Gwen Frostic Lecture Series

Gwen Frostic Lecture Series

The 2011-2012 Gwen Frostic Lecture Series

Presented by the Environmental Studies program, with the University Center for the Humanities and the Department of English. All readings are free and open to the public.

Download Event Fliers:
Elizabeth Dodd | Tom Montgomery Fate | Alison Swan | Jerry Dennis

Schedule of Events

Elizabeth Dodd, Professor, Kansas State University

Title: Correspondences: Elizabeth Bishop, BP, and Me
Monday, October 3, 6 p.m.
Edwin & Mary Meader Rare Book Reading Room (#3016), Waldo Library, WMU

Description: In “Questions of Travel”, her Brazilian poems of the 1960s, as well as throughout the plentiful letters she wrote to friends and family in the U.S., Elizabeth Bishop celebrated the resilient ecology of the Amazonian landscape even while she lamented the violence and plunder of the nation's colonial past. She wrote at the historical moment just before automobile travel and highway construction would further fragment the rainforest. Professor Dodd’s travel to the region took place half a century later, during the BP oil spill. Dodd’s narrative scholarship takes a personal perspective on the poetry, the place, and the alarming stain of peak oil.

Dodd Biography: Distinguished University Professor Elizabeth Dodd teaches creative writing—poetry and nonfiction—as well as numerous courses in literature and women's studies, especially those with a focus on environment at Kansas State University (KSU). Her essays, poems and articles have appeared widely in a variety of journals and magazines and she has published several books. Her latest book, In the Mind’s Eye: Essays Across the Animate World, appeared from University of Nebraska Press in September, 2008. She's also the author of Prospect: Journeys & Landscapes (University of Utah Press, 2003), winner of the William Rockhill Nelson Best Nonfiction Book Award; two collections of poetry, Like Memory, Caverns, which won the Elmer Holmes Bobst Award from New York University Press in 1992, and Archetypal Light, published by the University of Nevada Press in 2001. She is on the editorial board of ISLE: Interdisciplinary Studies in Literature and Environment. Dodd has twice won the Stamey Award for outstanding teaching from KSU's College of Arts and Sciences, and she has twice won the Kansas Arts Council's Fellowship in Poetry.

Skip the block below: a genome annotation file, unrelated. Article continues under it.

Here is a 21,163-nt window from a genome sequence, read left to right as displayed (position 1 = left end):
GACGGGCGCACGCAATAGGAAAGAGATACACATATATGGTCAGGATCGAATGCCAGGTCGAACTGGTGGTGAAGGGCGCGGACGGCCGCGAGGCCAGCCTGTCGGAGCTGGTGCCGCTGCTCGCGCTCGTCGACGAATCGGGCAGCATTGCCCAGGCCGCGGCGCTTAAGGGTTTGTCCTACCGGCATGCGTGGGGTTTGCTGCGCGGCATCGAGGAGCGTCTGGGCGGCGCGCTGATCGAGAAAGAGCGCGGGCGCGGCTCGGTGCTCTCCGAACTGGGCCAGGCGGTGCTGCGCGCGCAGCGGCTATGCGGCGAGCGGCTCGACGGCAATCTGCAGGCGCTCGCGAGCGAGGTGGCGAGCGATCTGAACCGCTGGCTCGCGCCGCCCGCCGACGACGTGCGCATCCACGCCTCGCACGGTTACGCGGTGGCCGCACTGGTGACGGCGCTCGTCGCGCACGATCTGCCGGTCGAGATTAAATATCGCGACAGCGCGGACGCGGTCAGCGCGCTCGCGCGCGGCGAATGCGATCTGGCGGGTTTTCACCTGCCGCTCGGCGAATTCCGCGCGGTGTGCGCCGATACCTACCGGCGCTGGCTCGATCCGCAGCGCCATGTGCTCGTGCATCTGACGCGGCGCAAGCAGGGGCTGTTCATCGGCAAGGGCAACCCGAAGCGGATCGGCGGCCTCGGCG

Tom Montgomery Fate, Professor, College of DuPage

Title: Cabin Fever: A Suburban Father's Search for the Wild
Monday, October 24, 6 p.m.
Edwin & Mary Meader Rare Book Reading Room (#3016), Waldo Library, WMU

Description: Try to imagine Thoreau married, with a job, three kids, and a minivan. This is the serious yet irreverent sensibility that suffuses Tom Montgomery Fate’s new book, “Cabin Fever” (Beacon Press, 2011), as the author seeks to apply the hermit-philosopher’s insights to a busy modern life. In this seasonal nature memoir, Fate takes readers on a search for the wild both in the woods and within ourselves. In his exploration of how we are to live "a more deliberate life" amid a high-tech material world, Fate invites readers into an interrogation of their own lives, and into a new kind of vision: the possibility of enough in a culture of more.

Fate Biography: Professor Tom Montgomery Fate teaches a variety of fiction and nonfiction writing courses at the College of DuPage located in suburban Chicago. He is the author of five books of nonfiction, including Beyond the White Noise (1997), a collection of essays, Steady and Trembling (2005), a spiritual memoir, and Cabin Fever (2011), a nature memoir. His essays have appeared in The Chicago Tribune, The Boston Globe, The Baltimore Sun, Orion, Iowa Review, Fourth Genre, Riverteeth, Sojourners, Christian Century, and many other journals and anthologies; and they regularly air on National Public Radio and Chicago Public Radio.